William Eubank is obsessed with a flighty spacey sci fi adventures filled with twists and turns from the epic loneliness of Love (2011) and his attempt to make a viable sci fi mystery in The Signal (2014) which looked stunning but employed too much slow mo action , he’s certainly built up an amiable arsenal of techniques and the ability to build gorgeous sets and to create a realistic other world atmosphere, nevertheless he keeps most of this new epic Underwater fairly grounded under the final act where all hell quite literally breaks lose.
Director: Bryan Singer Writer Christopher McQuarrie.
Starring. Gabriel Byrne, Kevin Spacey, Stephen Baldwin, Chazz Palminteri, Kevin Pollak, Pete Postlethwaite, Sizy Amis, Benicio Del Toro. USA. 1h 44m.
First time I saw the Usual Suspects I was lucky enough to see it alongside a piece by Mark Kermode and the film finished with a short from writer Christopher McQuarrie about how he brainstormed the story, not that I needed any more convincing that the film is totally awesome the extra depth really cemented the film as being one of my all-time greatest and one I find myself returning to from time and time again.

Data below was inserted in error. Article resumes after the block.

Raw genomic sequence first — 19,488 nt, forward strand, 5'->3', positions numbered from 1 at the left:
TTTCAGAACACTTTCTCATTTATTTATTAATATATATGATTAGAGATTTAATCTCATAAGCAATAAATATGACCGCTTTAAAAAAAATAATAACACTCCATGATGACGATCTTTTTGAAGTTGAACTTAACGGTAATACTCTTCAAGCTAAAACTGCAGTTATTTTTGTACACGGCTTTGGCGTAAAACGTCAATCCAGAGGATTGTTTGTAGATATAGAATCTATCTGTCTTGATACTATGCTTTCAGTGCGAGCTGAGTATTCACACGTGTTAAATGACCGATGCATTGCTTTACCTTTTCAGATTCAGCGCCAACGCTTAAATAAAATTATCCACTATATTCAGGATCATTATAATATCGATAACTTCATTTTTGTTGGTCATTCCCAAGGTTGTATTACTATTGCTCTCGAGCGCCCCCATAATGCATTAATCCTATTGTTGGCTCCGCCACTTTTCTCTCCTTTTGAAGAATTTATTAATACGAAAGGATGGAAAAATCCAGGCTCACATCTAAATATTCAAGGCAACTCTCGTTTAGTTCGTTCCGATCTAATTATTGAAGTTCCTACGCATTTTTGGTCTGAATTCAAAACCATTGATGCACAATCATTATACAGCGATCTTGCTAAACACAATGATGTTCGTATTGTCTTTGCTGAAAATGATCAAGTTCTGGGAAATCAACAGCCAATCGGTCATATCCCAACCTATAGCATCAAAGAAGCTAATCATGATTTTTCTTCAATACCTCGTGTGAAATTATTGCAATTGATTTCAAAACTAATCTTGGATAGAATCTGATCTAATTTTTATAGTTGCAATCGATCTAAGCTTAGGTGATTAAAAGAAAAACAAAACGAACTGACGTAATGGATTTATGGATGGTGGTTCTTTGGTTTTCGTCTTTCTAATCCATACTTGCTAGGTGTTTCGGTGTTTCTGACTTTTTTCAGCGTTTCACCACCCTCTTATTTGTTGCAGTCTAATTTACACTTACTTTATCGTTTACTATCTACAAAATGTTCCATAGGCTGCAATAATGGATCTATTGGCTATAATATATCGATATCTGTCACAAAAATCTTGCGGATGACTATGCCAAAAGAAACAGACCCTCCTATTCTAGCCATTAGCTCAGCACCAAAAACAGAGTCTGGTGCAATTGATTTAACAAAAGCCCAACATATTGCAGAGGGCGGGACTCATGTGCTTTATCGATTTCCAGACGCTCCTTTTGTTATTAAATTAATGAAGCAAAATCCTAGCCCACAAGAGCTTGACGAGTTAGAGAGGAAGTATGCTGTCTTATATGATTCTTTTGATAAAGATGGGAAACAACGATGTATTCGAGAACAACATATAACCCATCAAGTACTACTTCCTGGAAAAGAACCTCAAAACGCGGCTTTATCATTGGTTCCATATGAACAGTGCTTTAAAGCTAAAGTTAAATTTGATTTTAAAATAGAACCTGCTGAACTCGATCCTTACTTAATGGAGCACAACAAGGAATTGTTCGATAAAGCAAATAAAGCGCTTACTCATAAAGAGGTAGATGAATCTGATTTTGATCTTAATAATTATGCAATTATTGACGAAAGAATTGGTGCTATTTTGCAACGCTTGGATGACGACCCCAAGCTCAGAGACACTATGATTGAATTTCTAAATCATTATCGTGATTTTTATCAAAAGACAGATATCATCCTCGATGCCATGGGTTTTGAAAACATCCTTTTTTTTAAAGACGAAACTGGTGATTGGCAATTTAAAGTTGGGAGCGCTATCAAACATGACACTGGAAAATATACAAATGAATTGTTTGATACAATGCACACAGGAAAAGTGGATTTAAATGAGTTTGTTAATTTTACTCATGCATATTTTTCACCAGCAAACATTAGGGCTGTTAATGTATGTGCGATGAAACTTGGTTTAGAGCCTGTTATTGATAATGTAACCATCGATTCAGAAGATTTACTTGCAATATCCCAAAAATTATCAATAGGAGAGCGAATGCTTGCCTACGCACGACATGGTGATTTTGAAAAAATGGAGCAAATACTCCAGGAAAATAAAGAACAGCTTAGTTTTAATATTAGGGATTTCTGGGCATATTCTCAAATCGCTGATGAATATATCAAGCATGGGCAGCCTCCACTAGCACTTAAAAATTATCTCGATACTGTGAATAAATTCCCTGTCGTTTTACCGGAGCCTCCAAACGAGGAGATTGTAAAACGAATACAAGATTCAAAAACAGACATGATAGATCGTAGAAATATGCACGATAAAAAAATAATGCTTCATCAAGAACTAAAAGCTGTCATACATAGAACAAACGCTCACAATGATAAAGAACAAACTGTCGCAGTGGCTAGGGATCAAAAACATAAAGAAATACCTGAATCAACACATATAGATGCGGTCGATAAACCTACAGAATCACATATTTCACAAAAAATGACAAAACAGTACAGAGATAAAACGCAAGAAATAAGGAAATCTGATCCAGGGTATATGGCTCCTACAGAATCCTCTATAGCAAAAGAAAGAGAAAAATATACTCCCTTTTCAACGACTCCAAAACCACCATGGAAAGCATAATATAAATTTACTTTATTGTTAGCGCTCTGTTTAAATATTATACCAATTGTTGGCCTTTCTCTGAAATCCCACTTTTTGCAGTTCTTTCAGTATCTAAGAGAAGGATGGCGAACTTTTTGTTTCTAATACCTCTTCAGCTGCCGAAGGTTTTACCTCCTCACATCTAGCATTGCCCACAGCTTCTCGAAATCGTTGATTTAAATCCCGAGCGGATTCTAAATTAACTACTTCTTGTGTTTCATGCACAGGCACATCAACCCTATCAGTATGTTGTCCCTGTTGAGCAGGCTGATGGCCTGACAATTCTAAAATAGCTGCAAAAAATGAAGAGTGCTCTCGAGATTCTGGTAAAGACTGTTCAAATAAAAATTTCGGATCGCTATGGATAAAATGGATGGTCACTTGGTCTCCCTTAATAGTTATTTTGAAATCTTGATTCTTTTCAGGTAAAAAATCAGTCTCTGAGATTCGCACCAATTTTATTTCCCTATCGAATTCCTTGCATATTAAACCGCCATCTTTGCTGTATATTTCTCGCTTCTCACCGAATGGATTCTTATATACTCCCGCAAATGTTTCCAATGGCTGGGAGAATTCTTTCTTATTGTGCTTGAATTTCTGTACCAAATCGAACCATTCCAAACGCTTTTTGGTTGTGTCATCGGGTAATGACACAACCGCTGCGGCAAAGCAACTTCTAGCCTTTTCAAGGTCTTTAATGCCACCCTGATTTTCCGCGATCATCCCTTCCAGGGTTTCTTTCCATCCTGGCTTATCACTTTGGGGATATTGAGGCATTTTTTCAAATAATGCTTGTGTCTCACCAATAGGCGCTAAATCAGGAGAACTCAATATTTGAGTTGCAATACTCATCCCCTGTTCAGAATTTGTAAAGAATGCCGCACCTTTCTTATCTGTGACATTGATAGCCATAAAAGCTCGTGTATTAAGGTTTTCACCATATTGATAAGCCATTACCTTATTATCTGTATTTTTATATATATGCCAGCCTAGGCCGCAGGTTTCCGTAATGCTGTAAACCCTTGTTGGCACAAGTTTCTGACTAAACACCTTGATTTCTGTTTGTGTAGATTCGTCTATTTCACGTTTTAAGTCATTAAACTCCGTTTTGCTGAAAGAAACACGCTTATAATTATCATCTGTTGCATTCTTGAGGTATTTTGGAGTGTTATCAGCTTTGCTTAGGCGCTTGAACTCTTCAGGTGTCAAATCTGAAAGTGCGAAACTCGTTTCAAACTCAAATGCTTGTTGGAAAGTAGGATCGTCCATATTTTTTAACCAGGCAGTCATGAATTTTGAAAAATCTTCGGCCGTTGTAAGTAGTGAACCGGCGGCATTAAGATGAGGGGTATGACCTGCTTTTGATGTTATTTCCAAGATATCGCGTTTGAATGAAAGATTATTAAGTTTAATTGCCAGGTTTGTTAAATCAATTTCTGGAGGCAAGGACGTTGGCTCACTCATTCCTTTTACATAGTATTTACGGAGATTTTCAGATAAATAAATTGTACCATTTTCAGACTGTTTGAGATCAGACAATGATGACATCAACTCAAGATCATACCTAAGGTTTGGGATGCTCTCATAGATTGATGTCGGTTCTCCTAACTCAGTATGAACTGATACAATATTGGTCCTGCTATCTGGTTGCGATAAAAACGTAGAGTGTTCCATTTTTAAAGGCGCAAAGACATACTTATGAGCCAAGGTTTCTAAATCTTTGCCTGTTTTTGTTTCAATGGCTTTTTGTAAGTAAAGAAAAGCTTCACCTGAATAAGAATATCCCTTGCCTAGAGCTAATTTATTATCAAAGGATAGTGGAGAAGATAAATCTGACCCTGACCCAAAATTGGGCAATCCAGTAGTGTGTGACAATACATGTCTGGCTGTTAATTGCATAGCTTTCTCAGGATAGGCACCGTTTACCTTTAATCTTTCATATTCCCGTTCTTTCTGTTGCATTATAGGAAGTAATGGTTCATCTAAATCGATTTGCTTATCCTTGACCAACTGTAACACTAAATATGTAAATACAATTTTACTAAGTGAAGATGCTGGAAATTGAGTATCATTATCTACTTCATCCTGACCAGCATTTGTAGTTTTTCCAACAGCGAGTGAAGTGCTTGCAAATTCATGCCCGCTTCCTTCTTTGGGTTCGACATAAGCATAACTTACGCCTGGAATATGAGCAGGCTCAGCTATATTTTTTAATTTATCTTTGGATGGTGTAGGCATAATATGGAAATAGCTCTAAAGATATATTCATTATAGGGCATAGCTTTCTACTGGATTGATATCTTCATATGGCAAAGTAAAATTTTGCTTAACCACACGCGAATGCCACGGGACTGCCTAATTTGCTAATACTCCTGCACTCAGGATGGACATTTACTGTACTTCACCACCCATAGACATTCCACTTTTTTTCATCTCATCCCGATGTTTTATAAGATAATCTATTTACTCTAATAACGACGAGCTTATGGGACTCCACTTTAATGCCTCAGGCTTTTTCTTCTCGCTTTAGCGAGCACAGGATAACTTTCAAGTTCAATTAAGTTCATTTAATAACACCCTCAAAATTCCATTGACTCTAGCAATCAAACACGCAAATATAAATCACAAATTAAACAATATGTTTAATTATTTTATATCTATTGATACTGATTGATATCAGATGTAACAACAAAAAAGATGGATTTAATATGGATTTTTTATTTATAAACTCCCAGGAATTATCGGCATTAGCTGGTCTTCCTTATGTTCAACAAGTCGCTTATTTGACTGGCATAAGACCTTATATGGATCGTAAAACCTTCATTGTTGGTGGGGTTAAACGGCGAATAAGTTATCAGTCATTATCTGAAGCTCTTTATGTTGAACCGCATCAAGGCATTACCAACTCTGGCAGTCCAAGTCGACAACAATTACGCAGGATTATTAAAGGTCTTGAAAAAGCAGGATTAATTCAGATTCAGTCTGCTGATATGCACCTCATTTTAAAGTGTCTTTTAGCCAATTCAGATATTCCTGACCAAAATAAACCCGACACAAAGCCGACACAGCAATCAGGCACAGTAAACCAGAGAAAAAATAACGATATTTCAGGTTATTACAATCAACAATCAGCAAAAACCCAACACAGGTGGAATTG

Starting with a dark film noir style introduction which is slightly confusing, two silhouetted men talk, light a cigarette, one is injured and the other walks away as an explosion engulfs a ship and the wounded man.. the dark undertones shift to something more gangster as the film opens and builds in two timelines, Verbal (Spacey) has been pulled into a police office to be questioned by the sly agent Kujan (Palminteri), the shifty club footed criminal is forced to give up valuable information before he’s set free, reluctantly he begins to talk but once he gets started he lives up to his name sake and the verbal diarrhea starts to flow. After some threats from Kujan, the past is unlocked up in audacious little chapters, almost like a 50’s crime comic, it’s slick and witty, and at times it’s on a higher level of brainy than the average movie.Continue reading The Usual Suspects (1995)→